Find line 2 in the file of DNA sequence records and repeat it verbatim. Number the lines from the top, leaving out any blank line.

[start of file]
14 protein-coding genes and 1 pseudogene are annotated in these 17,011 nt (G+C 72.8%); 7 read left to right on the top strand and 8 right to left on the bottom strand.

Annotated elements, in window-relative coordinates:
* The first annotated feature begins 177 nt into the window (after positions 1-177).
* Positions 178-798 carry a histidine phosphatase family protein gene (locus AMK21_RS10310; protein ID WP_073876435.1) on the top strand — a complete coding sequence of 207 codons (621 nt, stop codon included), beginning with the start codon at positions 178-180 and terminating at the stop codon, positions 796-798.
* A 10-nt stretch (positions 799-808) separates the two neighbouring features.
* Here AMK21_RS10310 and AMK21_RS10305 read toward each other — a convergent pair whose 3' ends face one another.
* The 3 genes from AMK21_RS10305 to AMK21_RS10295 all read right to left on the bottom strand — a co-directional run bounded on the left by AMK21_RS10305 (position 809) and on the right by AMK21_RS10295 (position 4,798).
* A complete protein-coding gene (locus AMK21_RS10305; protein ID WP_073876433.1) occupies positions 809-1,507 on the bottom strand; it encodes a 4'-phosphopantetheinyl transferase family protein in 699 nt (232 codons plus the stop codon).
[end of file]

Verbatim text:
Annotated elements, in window-relative coordinates: